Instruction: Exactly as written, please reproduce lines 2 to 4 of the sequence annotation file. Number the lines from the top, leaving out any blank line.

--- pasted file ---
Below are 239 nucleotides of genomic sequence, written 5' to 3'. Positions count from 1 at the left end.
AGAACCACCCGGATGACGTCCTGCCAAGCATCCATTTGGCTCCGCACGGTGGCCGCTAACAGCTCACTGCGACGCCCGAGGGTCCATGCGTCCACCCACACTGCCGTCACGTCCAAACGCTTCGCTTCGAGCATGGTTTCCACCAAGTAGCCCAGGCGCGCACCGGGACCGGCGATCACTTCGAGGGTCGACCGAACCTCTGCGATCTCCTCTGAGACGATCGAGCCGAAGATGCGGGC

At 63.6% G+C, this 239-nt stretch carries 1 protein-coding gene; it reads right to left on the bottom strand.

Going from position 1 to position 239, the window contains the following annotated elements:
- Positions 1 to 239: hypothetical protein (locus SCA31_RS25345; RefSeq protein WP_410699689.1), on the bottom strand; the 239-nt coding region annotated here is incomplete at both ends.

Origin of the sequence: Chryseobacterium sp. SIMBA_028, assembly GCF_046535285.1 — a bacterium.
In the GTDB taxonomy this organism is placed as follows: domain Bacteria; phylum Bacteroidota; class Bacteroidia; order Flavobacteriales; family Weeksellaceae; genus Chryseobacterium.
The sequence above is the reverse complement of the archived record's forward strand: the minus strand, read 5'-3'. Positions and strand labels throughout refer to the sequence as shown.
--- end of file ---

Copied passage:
AGAACCACCCGGATGACGTCCTGCCAAGCATCCATTTGGCTCCGCACGGTGGCCGCTAACAGCTCACTGCGACGCCCGAGGGTCCATGCGTCCACCCACACTGCCGTCACGTCCAAACGCTTCGCTTCGAGCATGGTTTCCACCAAGTAGCCCAGGCGCGCACCGGGACCGGCGATCACTTCGAGGGTCGACCGAACCTCTGCGATCTCCTCTGAGACGATCGAGCCGAAGATGCGGGC

At 63.6% G+C, this 239-nt stretch carries 1 protein-coding gene; it reads right to left on the bottom strand.

Going from position 1 to position 239, the window contains the following annotated elements: